Prehospital management of exertional heat stroke at sports competitions: International Olympic Committee Adverse Weather Impact Expert Working Group for the Olympic Games Tokyo 2020

Yuri Hosokawa, Sebastien Racinais, Takao Akama, David Zideman, Richard Budgett, Douglas J. Casa, Stéphane Bermon, Andrew J. Grundstein, Yannis P. Pitsiladis, Wolfgang Schobersberger, Fumihiro Yamasawa

Research output: Contribution to journalArticlepeer-review

Abstract

Objectives: This document aimed to summarise the key components of exertional heat stroke (EHS) prehospital management. Methods: Members of the International Olympic Committee Adverse Weather Impact Expert Working Group for the Olympic Games Tokyo 2020 summarised the current best practice regarding the EHS prehospital management. Results: Sports competitions that are scheduled under high environmental heat stress or those that include events with high metabolic demands should implement and adopt policy and procedures for EHS prehospital management. The basic principles of EHS prehospital care are: early recognition, early diagnosis, rapid, on-site cooling and advanced clinical care. In order to achieve these principles, medical organisers must establish an area called the heat deck within or adjacent to the main medical tent that is optimised for EHS diagnosis, treatment and monitoring. Once admitted to the heat deck, the rectal temperature of the athlete with suspected EHS is assessed to confirm an elevated core body temperature. After EHS is diagnosed, the athlete must be cooled on-site until the rectal temperature is below 39°C. While cooling the athlete, medical providers are recommended to conduct a blood analysis to rule out exercise-associated hyponatraemia or hypoglycaemia, provided that this can be safely performed without interrupting cooling. The athlete is transported to advanced care for a full medical evaluation only after the treatment has been provided on-site. Conclusions: A coordination of care among all medical stakeholders at the sports venue, during transport, and at the hospital is warranted to ensure effective management is provided to the EHS athlete.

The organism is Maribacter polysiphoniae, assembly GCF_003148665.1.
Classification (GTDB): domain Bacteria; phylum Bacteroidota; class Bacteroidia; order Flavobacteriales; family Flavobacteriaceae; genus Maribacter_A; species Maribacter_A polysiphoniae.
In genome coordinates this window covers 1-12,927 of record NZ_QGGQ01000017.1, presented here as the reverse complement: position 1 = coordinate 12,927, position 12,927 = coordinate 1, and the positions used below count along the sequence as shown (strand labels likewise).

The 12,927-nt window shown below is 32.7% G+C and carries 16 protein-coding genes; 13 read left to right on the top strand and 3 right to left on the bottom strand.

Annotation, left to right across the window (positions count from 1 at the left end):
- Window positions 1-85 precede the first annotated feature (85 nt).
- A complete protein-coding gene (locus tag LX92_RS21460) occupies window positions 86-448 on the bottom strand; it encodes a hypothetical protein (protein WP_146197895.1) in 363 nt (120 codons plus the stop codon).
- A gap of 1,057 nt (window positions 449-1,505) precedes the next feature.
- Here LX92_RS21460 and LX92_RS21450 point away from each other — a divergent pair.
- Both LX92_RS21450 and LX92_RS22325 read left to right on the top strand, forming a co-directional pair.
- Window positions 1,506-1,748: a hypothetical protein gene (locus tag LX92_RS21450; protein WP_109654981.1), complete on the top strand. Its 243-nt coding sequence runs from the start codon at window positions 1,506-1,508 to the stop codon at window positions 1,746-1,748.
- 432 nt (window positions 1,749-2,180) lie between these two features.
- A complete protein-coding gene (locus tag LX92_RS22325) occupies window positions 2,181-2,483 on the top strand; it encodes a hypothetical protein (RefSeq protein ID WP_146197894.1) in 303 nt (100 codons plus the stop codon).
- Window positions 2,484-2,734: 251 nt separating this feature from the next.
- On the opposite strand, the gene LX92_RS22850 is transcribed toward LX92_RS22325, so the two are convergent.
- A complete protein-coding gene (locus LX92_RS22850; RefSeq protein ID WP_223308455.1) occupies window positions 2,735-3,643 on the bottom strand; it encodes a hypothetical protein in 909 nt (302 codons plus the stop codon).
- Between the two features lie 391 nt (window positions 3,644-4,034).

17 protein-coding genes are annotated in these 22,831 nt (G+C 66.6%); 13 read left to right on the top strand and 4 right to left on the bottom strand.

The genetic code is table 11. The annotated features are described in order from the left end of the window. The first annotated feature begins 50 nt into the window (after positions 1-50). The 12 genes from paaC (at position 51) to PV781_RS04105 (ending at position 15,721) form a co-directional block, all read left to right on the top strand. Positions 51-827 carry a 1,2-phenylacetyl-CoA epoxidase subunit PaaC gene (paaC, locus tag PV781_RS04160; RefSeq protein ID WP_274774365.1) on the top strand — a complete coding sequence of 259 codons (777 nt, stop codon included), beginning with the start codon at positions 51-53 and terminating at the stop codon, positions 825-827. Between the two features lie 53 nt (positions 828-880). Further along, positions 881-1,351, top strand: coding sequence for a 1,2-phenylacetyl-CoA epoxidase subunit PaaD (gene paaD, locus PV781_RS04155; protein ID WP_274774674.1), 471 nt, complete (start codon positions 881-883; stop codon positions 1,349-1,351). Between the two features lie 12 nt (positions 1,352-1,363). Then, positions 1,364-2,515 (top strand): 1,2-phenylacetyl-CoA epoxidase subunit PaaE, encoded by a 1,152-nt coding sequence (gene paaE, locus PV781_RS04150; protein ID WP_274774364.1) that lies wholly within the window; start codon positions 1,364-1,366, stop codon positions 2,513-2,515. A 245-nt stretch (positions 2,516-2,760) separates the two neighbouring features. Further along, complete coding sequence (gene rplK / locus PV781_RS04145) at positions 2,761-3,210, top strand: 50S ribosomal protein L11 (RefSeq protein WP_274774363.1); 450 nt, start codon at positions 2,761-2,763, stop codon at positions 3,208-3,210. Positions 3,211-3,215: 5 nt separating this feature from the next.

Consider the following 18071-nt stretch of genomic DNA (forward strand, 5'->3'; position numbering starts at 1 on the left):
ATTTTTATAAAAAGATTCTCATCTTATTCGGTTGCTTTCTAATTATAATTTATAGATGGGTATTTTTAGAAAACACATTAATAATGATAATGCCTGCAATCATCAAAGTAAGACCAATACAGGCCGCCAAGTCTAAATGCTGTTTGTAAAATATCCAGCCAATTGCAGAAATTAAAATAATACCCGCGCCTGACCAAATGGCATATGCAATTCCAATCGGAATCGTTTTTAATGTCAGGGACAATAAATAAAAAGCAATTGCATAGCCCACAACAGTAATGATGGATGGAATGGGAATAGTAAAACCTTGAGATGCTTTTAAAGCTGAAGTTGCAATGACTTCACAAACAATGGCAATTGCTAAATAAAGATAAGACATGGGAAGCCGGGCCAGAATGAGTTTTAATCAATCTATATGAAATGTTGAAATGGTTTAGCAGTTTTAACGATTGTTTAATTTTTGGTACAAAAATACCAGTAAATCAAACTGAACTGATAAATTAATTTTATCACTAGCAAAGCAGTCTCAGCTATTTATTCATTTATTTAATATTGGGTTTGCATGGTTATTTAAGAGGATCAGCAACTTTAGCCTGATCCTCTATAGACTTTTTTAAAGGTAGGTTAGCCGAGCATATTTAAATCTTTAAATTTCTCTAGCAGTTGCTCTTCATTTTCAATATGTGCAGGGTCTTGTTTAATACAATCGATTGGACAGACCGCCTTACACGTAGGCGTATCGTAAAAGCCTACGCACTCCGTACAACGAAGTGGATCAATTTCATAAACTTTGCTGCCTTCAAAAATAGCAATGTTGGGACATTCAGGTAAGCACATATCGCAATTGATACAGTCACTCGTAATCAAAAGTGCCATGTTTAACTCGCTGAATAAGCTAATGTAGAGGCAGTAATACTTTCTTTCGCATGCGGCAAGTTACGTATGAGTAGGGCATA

Original languageEnglish
JournalBritish journal of sports medicine
DOIs
Publication statusAccepted/In press - 2021

Keywords

  • consensus statement
  • exertional heat stress
  • heat
  • thermoregulation

ASJC Scopus subject areas

  • Physical Therapy, Sports Therapy and Rehabilitation
  • Orthopedics and Sports Medicine

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